Umm, Nazi? Nuremberg Code? Dictator Bligh? You sound about as sane and rational as “Lord” Monckton after a delinquent night with a bottle of cheap Absinthe and a couple of dancing ferrets.

  11. John Quiggin
    February 21st, 2012 at 06:37 | #11

    Please no flame wars between commenters. Mel, if you have a problem with Megan’s blog, take it there. Megan, you’re close to a Godwin violation.

  12. Sancho
    February 21st, 2012 at 10:00 | #12

    Oddly, the only anti-vaxer I’ve met is an opthalmic surgeon. He’s not strident about it, but he hums and haws about, you know, well, those kids DO seem get autism after their vaccinations…

  13. Dan
    February 21st, 2012 at 10:12 | #13

    And again we come back to what the expert consensus says. It’s possible that some dreadlocked homeopath in the Lismore hinterlands might be on to something, but exceedingly unlikely.

    The actual story itself is decidedly shady and, ultimately, tragic:

    http://en.wikipedia.org/wiki/MMR_vaccine_controversy

  14. Troy Prideaux
    February 21st, 2012 at 10:13 | #14

    @Sancho
    As it happens, last night my wife was telling me about this very thing happening to her colleague’s son quite recently. I have no opinion on it, and never really thought to question it until now.

  15. Troy Prideaux
    February 21st, 2012 at 10:28 | #15

    Qualification to my post: The son experienced significant speech and some behavioral issues since receiving the vaccine, but that’s not to say it is a form of autism.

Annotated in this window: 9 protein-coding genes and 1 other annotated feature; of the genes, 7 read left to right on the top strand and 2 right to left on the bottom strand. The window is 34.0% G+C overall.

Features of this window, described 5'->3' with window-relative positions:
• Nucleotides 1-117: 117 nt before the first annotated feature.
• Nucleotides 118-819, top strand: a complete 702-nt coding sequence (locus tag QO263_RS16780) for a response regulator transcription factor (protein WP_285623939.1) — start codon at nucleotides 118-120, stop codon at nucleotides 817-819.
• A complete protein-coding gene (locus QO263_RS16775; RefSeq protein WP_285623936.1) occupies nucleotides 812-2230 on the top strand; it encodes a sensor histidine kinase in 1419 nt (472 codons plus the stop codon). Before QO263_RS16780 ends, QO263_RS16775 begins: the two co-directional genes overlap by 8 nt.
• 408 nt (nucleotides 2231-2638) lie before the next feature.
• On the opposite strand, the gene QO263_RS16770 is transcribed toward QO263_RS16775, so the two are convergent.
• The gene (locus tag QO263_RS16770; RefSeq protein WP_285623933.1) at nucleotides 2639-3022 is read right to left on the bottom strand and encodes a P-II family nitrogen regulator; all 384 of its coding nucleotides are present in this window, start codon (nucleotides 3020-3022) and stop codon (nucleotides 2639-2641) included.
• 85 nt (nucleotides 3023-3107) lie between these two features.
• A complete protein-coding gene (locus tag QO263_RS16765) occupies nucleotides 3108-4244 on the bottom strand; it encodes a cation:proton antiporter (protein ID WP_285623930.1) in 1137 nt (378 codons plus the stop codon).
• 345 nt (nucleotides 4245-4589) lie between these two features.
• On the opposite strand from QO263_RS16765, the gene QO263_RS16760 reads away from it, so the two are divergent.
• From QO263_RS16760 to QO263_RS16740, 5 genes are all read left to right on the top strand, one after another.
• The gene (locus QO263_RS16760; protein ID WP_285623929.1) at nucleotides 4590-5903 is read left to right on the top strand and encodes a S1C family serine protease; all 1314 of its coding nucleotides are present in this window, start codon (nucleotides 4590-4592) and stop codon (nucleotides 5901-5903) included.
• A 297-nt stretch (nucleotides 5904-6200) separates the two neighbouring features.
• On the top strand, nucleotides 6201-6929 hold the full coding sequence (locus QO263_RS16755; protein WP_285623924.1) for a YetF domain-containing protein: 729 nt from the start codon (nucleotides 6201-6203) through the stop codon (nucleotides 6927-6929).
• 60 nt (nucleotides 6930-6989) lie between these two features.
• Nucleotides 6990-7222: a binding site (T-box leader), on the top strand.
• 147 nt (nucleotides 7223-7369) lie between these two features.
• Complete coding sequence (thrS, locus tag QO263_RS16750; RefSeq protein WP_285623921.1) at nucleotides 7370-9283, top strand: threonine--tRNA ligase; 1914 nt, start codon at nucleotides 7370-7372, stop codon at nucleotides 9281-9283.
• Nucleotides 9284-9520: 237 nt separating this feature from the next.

16. February 21st, 2012 at 11:13 | #16

    It’s only fair that I point out that I did NOT write the text selectively quoted above.

    As is explicitly clear at the end of that piece, it is a copy of a letter to MPs from an ‘anti-fluoride’ campaigner. Honesty in these discussions is important.

  17. Sancho
    February 21st, 2012 at 13:56 | #17

    I’m by no means an expert, Troy, but my understanding is that disorders like autism and ADD first manifest around the same age vaccinations are due.

    There’s a lot of research about the (lack of) correlation, but it’s amazing how much stories about wive’s colleague’s children can grow in the telling.

  18. Freelander
    February 21st, 2012 at 14:21 | #18

    I am by no means an expert, Sancho, but my understanding is that the disorders first manifest themselves sometime after the child’s second or third birthday party? Any correlation? Not sure. But surely an area for research when the solution could be so simple.

  19. rog
    February 21st, 2012 at 14:37 | #19

    The admission by Peter Gleick that he used deception to obtain Heartland docs has been a win for Heartland, at this point in time.

  20. Sancho
    February 21st, 2012 at 14:46 | #20

    Interesting choice for Gleick. He may be disclosing his role as a way of de-fanging any future outing of him as the source.

    Obviously, the denial industry will spend the next couple of weeks shouting about the awful dishonesty of his methods, but when that’s over the documents will still probably be genuine and they’ll have to explain why the CRU email thieves were never identified.

  21. rog
    February 21st, 2012 at 17:23 | #21

    Heartland did say that one of the docs was a fake, now they can prove it?

  22. Dan
    February 21st, 2012 at 17:48 | #22

    Isn’t it neither here nor there whether the document was original or not? Surely the more pertinent issue is whether its content is true. Heartland haven’t disputed any of that, by the by.